The story since day one
Do you ever have a commercial jingle or a theme song from a TV show that you can remember perfectly years later? Decades might pass, you will have forgotten libraries of information, but you can still flawlessly recite the opening song. For example, the jingle from the old TV show, The Brady Bunch… “Here’s a story, of a lovely lady, who was bringing up three very lovely girls…”
Stories draw us in, they make us pay attention, they help us remember.
We see Paul using a story for the same reasons. Though, his story is much more meaningful. In his first letter to believers in Corinth Paul wrote:
For I delivered to you as of first importance what I also received: that Christ died for our sins in accordance with the Scriptures, that he was buried, that he was raised on the third day in accordance with the Scriptures, and that he appeared to Cephas, then to the twelve. Then he appeared to more than five hundred brothers at one time, most of whom are still alive, though some have fallen asleep.
(1 Corinthians 15:3-6 ESV)
At first glance, this may look like more of Paul’s theological writing—abstract concepts in the early formulation of faith. But scholars have looked more closely at the language in the last hundred years or so and they saw an intrinsic rhythm and metre of the words: “that Christ died…he was buried…he was raised.” What they found was an ancient credal formula—a compact, memorizable statement of faith that was probably around long before 1 Corinthians was written.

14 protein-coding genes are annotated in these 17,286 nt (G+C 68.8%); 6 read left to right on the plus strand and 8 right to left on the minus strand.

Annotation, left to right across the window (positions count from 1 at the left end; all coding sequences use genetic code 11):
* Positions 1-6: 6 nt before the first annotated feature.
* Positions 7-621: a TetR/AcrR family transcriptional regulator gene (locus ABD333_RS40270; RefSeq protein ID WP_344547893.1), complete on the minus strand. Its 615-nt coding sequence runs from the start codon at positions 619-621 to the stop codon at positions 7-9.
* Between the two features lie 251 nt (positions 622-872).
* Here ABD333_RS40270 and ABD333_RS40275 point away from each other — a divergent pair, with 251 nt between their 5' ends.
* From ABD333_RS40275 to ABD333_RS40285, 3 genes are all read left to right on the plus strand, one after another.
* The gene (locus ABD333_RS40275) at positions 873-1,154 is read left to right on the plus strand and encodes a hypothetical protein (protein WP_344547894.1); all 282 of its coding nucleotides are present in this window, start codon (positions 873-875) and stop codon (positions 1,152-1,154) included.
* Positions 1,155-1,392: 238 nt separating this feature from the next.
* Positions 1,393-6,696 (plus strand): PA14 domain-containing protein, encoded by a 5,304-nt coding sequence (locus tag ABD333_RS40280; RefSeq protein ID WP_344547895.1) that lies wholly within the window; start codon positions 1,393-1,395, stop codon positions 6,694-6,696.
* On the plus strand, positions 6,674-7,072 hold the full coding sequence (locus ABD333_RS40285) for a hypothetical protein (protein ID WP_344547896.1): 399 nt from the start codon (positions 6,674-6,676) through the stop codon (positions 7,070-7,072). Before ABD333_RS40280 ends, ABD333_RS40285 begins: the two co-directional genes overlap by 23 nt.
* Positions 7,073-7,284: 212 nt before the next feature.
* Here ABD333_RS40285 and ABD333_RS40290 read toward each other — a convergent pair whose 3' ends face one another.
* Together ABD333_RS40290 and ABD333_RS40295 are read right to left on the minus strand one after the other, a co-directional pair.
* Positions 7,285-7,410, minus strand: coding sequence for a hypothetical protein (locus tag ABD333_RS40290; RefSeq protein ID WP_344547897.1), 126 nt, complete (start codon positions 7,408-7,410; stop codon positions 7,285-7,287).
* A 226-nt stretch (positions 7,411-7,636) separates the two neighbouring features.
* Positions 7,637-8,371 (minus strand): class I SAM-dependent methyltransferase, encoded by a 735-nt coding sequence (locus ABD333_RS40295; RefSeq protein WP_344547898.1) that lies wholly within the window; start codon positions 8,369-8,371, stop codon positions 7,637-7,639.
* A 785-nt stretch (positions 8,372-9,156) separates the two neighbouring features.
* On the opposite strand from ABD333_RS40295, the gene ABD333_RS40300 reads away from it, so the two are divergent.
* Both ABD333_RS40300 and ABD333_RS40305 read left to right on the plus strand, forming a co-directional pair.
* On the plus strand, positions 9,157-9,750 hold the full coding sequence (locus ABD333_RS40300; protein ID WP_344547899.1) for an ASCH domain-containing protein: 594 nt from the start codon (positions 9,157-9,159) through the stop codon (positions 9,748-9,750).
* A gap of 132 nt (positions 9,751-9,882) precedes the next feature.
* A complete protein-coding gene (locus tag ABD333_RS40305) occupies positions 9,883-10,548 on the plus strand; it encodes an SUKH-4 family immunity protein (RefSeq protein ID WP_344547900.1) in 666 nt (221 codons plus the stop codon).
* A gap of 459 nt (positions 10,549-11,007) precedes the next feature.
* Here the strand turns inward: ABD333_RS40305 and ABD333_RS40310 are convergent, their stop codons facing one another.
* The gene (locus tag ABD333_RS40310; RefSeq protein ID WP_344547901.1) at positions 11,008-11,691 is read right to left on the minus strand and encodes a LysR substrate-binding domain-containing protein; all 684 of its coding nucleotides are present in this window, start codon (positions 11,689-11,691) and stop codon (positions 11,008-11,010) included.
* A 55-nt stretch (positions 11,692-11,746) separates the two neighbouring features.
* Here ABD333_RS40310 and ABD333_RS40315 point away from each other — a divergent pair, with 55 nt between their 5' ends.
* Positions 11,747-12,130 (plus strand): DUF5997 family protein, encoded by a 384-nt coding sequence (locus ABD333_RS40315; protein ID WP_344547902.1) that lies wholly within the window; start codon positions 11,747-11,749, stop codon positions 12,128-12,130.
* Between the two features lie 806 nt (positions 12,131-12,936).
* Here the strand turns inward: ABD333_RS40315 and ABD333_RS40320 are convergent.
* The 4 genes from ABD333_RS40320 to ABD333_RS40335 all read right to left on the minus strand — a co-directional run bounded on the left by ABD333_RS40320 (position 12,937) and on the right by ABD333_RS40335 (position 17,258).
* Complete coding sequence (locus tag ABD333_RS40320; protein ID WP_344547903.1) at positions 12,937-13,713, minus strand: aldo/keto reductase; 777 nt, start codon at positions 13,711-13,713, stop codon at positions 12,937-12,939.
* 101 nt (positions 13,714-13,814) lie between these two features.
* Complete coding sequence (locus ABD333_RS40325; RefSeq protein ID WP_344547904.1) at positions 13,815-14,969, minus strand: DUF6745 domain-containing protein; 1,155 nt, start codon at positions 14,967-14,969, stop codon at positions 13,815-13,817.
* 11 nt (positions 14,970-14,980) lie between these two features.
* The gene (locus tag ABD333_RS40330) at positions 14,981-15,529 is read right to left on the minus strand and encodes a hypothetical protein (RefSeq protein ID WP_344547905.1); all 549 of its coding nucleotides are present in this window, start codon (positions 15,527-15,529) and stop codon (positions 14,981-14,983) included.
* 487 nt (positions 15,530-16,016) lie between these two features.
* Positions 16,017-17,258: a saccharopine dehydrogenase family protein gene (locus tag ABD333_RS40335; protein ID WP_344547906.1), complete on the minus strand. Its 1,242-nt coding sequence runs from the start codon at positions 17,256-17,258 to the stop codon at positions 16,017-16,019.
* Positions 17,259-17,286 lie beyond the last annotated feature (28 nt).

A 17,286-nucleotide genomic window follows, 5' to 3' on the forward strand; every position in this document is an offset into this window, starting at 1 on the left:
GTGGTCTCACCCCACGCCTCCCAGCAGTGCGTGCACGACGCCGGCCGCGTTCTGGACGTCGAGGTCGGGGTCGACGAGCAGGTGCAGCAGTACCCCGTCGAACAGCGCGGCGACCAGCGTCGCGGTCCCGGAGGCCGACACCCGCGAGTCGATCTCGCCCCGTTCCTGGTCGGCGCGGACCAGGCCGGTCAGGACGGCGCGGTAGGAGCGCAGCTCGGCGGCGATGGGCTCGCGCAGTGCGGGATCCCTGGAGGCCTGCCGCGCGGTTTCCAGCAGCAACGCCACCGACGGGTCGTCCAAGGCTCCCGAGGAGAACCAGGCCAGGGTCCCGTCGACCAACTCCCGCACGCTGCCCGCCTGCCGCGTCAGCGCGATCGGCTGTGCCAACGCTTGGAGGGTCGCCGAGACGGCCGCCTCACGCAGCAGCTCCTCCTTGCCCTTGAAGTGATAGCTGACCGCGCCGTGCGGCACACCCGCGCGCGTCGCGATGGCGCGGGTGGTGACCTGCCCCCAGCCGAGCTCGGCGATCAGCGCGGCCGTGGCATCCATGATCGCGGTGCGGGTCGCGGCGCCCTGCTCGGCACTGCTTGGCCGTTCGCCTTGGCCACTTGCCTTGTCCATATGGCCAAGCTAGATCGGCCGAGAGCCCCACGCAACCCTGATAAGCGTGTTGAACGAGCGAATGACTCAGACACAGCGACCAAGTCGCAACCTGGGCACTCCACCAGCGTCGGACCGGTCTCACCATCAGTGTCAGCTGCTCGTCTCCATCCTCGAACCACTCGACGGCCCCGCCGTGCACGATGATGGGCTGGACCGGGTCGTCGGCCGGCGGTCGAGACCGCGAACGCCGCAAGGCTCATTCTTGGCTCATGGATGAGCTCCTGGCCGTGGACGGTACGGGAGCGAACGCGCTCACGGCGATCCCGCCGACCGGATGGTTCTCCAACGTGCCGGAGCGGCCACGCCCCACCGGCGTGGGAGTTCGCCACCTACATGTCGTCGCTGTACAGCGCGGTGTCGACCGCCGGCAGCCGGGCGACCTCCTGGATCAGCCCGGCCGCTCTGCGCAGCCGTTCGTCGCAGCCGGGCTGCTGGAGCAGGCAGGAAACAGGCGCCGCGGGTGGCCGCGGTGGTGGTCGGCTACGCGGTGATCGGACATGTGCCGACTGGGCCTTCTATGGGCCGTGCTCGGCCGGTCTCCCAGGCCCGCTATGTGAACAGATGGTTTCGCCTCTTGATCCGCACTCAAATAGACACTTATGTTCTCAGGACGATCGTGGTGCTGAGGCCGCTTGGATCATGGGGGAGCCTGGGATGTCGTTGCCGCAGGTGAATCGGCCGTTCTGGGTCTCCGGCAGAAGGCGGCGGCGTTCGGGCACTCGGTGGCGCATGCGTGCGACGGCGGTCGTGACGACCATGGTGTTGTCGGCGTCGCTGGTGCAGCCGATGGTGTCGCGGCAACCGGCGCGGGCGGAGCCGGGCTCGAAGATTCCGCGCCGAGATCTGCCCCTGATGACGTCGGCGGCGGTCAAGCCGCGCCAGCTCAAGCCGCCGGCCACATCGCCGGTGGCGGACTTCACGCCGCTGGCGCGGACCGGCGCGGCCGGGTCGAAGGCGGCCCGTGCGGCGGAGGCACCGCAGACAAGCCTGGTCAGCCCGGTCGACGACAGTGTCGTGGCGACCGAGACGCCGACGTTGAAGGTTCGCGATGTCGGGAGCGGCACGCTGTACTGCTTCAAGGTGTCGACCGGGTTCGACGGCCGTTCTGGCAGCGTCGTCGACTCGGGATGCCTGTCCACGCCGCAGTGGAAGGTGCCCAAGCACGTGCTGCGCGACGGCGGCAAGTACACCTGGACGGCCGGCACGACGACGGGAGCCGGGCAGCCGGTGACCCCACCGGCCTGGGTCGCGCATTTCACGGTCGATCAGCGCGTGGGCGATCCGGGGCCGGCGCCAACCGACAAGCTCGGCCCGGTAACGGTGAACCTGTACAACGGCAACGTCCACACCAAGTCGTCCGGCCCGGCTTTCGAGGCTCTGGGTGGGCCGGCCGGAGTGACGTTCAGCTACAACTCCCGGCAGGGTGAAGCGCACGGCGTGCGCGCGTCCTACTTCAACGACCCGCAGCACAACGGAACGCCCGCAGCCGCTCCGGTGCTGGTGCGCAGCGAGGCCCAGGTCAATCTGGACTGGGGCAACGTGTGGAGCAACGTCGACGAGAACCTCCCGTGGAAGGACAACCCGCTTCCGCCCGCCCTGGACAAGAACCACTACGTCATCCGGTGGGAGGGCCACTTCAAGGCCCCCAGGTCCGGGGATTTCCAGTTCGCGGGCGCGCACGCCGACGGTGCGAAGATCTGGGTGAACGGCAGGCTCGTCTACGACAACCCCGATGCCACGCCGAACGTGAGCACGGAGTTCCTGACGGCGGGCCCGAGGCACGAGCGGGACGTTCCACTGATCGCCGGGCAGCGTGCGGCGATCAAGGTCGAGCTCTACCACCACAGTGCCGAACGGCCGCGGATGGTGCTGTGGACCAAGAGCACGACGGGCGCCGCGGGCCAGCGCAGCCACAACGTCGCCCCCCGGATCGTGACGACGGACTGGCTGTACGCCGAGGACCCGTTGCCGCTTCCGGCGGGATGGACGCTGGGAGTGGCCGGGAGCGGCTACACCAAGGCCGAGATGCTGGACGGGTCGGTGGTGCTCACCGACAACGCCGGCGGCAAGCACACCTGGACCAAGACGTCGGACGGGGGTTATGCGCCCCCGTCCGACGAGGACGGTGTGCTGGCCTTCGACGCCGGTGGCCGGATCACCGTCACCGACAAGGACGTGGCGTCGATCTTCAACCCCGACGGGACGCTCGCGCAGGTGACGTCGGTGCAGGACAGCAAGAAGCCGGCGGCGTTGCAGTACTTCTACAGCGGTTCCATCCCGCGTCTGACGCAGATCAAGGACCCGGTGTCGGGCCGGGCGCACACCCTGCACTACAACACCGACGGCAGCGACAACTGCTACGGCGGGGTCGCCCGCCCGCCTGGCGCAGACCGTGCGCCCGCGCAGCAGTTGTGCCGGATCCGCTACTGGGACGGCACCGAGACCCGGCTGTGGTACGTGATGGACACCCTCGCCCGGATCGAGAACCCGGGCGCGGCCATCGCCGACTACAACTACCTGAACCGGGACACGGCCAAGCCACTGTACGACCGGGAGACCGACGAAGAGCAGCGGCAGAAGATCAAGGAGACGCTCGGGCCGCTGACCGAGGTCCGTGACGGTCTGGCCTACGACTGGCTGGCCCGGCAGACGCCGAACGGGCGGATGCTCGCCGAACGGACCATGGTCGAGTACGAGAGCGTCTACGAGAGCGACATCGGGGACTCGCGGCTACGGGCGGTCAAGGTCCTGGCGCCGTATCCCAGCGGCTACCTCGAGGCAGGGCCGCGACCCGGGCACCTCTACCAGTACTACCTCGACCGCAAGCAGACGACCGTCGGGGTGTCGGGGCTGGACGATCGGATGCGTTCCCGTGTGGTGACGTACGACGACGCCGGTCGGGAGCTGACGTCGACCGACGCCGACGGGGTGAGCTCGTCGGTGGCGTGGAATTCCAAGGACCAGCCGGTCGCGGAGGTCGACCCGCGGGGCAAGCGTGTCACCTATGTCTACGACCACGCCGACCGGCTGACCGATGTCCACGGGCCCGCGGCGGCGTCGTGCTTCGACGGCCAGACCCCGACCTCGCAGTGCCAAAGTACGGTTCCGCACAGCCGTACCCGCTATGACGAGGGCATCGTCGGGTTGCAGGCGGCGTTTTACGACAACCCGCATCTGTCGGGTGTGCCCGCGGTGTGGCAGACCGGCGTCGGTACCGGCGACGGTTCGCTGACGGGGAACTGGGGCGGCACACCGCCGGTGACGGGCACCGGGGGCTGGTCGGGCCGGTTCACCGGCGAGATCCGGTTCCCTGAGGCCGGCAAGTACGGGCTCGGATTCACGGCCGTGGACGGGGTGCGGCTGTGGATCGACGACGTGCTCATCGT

Notice how Paul set this up: I delivered to you what I received. He was sharing something he had received—this creed, this jingle, this poem—something that was already in place and most likely part of his discipleship process.
We are seeing here some of the first “hymns” the church ever sang. Remember there was no internet and a significant part of the first audience was illiterate. This would be the way new believers learned faith, similar to a memory verse or a simple song, or a creed in today’s churches.
Just like we can sing some of the words to The Brady Bunch jingle, so the early believers could tell the story of Christ in song, or poem form. The story was circulated in such a way that people could remember it and share it. We still tell the story today—Jesus is of first importance. His life, death, resurrection, and ascension are the story we share each year as we worship our way through the Christian Calendar. Each year the calendar reminds us of the story of Jesus—the same story that has been shared since day one.
Presented by Greg Williams
About the presenter:
Greg Williams is President of Grace Communion International and lives in North Carolina, USA. Word of Life each Sunday is taken from ‘Speaking of Life’, (https://www.gci.org/videos/media-speaking-of-life/), a public resource video on the USA website of Grace Communion International.
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